LONDON – The Muslim Council of Britain (MCB) launched its ‘Women in Mosques Development Programme’ to support female leaders in finding roles in mosque boards and managerial positions, Eastern Eye reported on December 5.
“As a woman leader, the programme helps you feel confident enough to put yourself forward in the position. Should a situation arise where the application process opens in the mosque, it means you feel prepared,” Maysoon Shafiq, one of 20 women chosen for the plan earlier this year.
The six-month training, which will finish this December, has helped Shafiq gain confidence to apply for a higher role in a mosque. The program offers a chance for Muslim women to help develop skills which could benefit them in senior positions, such as public speaking, training and event planning.
On the same track, the Scottish Mosques for All launched a campaign in August calling for equal prayer space and more women being present as mosque trustees or at a managerial level.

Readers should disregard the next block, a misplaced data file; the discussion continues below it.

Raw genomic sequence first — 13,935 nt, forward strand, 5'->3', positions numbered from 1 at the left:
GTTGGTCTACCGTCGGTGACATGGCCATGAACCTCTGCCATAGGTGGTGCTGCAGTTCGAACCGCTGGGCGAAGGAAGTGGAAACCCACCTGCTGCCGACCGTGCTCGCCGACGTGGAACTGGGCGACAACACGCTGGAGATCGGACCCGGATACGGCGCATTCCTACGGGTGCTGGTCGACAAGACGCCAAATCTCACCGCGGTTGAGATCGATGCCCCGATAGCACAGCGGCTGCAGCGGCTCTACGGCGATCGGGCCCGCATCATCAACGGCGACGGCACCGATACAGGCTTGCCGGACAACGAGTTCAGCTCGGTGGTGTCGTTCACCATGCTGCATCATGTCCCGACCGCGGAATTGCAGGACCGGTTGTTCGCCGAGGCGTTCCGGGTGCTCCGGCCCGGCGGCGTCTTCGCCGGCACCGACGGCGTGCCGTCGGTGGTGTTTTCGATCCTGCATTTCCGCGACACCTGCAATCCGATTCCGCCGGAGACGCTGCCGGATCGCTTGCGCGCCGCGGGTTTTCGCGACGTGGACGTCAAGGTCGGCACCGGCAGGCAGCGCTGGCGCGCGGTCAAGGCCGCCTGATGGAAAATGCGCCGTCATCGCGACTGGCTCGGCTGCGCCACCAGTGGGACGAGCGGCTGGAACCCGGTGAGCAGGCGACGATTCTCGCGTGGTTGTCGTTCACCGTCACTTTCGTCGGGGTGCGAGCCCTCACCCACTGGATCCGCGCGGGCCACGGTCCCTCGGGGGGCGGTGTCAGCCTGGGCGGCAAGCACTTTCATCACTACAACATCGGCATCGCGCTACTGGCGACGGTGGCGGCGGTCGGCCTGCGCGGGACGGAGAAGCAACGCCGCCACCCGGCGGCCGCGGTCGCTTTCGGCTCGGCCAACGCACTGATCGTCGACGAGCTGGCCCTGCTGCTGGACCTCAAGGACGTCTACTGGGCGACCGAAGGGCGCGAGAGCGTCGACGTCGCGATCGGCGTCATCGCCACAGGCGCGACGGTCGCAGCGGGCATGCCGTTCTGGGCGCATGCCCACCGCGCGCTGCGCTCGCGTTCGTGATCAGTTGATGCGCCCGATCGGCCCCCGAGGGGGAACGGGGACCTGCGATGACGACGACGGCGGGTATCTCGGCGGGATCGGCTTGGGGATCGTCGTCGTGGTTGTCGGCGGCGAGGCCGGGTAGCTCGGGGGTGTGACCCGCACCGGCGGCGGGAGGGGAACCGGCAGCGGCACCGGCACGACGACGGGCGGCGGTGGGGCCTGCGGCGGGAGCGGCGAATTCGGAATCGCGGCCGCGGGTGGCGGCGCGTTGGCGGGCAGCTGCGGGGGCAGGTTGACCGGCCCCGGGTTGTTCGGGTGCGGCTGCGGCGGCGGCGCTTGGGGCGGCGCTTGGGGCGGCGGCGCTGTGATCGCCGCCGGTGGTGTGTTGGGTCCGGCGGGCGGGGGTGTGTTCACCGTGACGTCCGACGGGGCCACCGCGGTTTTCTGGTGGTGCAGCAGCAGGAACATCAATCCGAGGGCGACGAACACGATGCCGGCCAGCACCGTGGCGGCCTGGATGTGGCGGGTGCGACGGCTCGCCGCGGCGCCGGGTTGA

Moreover, in 2015, the Muslim Women’s Council in Bradford announced it was hoping to raise money to help set up a women-led mosque.
“There has never been such a program solely for women. It appealed to me because there is a definite lack of female leaders in mosques,” Shafiq noted.
The 33-year-old Muslim woman has a legal background, having worked in the sector for ten years, and has also obtained teaching qualifications including a PGCE. Using her prior experience, she’s currently teaching at her local mosque in Huddersfield, west Yorkshire.
“I just teach in the mosque, but I think I want to take it further,” Shafiq said. “I don’t want to limit myself because you do need more leaders in mosques.”
“If we look at the periodic times, women in mosques was the norm and now it isn’t,” she revealed. “It is a privilege to have MCB really instill that. It’s great to get more women involved.”
Amanda Morris, a mentor on the programme, was appointed as a committee member of Dar ul-Isra mosque in Cardiff three years ago. Her main role is as head of new Muslim support.
“My mentee is an amazingly qualified and capable individual, with a wealth of experiences, but the barriers we may face as women means we often grow to doubt our own skills,” Morris said.